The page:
This can be just as effective in today's world. Most of use have some very talented friends with kids the same age as our own. Set up a swap of skill. Do you have a mom out there that is an avid runner? She can take the kids on a fun run one afternoon a week. An engineering, math-minded dad? He can set up a once-a-week building experiment. A mom or dad that likes to cook? How about a cooking class.
If you have a friend that is so overwhelmed that you would like her and her kids to participate, but they have no time and sadly no skill to offer, this friend can provide the food for the cooking class, help drive the kids back and forth, or be responsible for a once-a-month picnic in the park.
The benefits of this type of consortium is that you can build strong bonds and friendships between the kids. It also doesn't hurt to have multiple eyes on your kids. In my neighborhood, people actually used to tell the parents when they caught their kid doing something. I didn't just watch out for my own mother when I was up to no good, I watched out for everyone's mom and dad. Another huge benefit is the costs. Let's just take a moment to remember how much business-sponsored classes cost. Join karate? $100 a month. Tutoring? $100 a month. Learn how to play tennis? $100 a month. Heaven forbid you do all three. $300 a month. Think of what your group can accomplish for that kind of money?
Now here is the most important part of a consortium, you need to make ground rules and stick by them. Ask around to those people in your groups, maybe send out an email offering what you can do and what you are looking for. Make sure that you are not asking some people to do more than any other. If you want to find five skilled friends, ask for one hour a week. Fill it up Mon, Tues, Wed, Thur, Fri, or even a Saturday. Never ask for more then one day a week. Give people an out. Have them agree to a two month agreement. That way if it doesn't work out or becomes difficult for the person to continue doing, then they don't feel like they are letting someone down. Maybe the next go around, they just provide money to the group events and join back up the next cycle.
Potential problems to address:
What time of day? Pick a set time. It will not work for everyone, there is nothing that you can do about that. If you are looking for an after-school activity group then make it right after school or before most dinner times. Since you cannot please everyone, make that clear in your email from the start. Something like, "I am looking to start an after-school activity swap. I know that it is impossible to work within everyone's schedule. I wish I could, but I cannot. I am looking for four parents to host a different activity at their home one day between Monday and Friday starting at 4 pm to 5 pm." The first person to say, "I want to participate, but I can't at that time, can you change it?" let them know that you would love to possibly attend a consortium that they start. Add in that, hopefully, they can participate next cycle.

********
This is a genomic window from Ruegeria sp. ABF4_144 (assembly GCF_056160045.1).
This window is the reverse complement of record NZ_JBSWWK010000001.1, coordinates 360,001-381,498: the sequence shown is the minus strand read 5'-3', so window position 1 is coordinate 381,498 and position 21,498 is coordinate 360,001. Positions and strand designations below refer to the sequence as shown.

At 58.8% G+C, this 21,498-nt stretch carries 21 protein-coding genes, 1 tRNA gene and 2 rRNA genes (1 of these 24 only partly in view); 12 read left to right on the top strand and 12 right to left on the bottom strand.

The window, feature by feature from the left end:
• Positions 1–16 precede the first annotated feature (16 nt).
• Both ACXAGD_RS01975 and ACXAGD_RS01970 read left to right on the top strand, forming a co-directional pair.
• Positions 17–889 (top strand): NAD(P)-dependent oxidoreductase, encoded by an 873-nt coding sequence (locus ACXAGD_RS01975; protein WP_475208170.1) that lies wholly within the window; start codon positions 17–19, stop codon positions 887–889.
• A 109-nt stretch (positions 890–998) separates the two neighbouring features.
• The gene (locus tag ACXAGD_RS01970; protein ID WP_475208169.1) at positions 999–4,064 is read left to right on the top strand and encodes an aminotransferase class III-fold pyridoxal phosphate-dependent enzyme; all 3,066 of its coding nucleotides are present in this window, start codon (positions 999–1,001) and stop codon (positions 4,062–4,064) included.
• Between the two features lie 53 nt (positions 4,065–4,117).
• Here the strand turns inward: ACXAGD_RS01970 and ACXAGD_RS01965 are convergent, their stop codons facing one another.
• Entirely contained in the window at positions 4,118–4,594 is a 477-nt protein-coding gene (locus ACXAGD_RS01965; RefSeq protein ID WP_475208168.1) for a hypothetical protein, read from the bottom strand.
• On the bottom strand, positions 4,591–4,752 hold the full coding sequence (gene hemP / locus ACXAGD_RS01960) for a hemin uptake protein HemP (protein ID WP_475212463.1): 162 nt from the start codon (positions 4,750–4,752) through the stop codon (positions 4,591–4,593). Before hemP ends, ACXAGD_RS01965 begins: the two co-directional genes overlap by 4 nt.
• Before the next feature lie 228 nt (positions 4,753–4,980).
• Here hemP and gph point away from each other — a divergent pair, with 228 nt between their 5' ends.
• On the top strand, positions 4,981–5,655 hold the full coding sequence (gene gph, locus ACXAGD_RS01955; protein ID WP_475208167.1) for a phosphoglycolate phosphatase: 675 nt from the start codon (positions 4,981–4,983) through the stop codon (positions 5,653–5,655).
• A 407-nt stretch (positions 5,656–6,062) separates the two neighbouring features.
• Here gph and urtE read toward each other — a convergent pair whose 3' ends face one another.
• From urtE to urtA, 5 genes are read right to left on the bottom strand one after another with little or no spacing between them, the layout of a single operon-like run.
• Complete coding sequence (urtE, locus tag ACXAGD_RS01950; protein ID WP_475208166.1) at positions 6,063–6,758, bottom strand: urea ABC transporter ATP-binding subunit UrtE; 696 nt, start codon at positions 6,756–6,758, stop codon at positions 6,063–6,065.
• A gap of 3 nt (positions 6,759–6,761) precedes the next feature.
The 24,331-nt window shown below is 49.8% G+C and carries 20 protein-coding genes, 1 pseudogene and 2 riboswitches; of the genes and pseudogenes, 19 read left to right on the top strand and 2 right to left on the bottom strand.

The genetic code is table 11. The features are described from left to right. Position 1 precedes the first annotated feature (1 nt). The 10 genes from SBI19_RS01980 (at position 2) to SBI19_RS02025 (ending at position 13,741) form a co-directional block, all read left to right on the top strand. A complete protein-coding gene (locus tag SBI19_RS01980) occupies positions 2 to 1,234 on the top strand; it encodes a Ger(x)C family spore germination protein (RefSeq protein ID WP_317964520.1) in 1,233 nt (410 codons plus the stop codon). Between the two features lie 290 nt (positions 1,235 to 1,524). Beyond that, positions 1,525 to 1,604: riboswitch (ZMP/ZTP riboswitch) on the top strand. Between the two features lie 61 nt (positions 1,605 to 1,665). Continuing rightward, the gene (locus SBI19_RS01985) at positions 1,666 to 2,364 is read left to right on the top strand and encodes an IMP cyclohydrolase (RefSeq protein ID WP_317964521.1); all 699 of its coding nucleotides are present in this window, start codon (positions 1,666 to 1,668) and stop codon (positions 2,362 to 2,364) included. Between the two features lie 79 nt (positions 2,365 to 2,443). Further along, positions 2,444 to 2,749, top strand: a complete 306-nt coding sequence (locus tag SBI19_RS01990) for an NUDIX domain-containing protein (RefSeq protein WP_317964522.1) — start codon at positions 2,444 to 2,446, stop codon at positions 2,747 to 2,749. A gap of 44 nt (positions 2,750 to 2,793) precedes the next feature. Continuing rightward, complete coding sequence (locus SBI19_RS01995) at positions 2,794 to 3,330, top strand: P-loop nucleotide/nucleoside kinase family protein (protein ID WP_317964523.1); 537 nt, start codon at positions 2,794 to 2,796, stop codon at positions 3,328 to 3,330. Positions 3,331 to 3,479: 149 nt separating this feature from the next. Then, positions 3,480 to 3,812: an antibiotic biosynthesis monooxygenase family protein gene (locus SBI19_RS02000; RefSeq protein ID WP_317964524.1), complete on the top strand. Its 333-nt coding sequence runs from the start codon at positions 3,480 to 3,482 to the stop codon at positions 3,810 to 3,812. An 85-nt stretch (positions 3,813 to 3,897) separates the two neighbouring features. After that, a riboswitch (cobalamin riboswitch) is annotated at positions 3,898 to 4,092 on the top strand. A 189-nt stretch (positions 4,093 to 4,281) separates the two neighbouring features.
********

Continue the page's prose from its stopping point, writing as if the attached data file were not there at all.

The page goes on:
Someone offers up something that makes you roll your eyes? Underwater basket weaving not your thing? Don't knock it. It can be the one thing you never thought your kids would enjoy. Give it a whirl.
My child doesn't want to do a specific activity? There really is no easy way to say this. Do you give your child a choice whether they get to go to the school or to the dentist? Enough said. Kids learn from trying things they think they will like as well as those that they do not. Each cycle is only for two months. At the end of that time, opt out for that activity. You do NOT have to go to every activity in your consortium. Some kids do have other outside interests. Of course, you can always plan that "necessary" activity on the day your kiddo really tried it and it did not work for them. That way you have no hard feelings.
One of the mom has six kids and the rest of us only have one or two. That happens. The best way to deal with this is to understand the kids will only be with each person for one or two hours a week. I have always found it beneficially to mix single and dual kids in with families that have more kids and vice-versa. It opens their views to other families structure. That does not mean however, if one of the activities is a craft hour that might cost a lot more per child, that it is unreasonable to ask that any child over lets say two, pay a $5 per class cost. Remember put that in your email.
One of the kids can't behave or doesn't get along with the others. Again, while this is frustrating, it is part of life and how children learn to tolerate others when they are older. As much as we would like, children will not always encounter people they get along with. Does that mean you should have to put up with a kid interrupting every class? Of course it doesn't. Put it in writing. Maybe have each "teacher" give out a sticker for the kids that listen. That can clue in a parent that a child might be having social difficulties. Maybe a group treasure chest for so many stickers collected. It is also appropriate to ask the parent to stay with the child during the lesson because "Little Johnny may not be as interested in the lesson as I had hoped. He prefers to chase my cat and Mittens has been in hiding ever since. Can you come and help see how I can get his interest?"
Most importantly, relax and enjoy your child's new group of friends. They will all remember you fondly as they grow up because of the memories you helped create in their lives.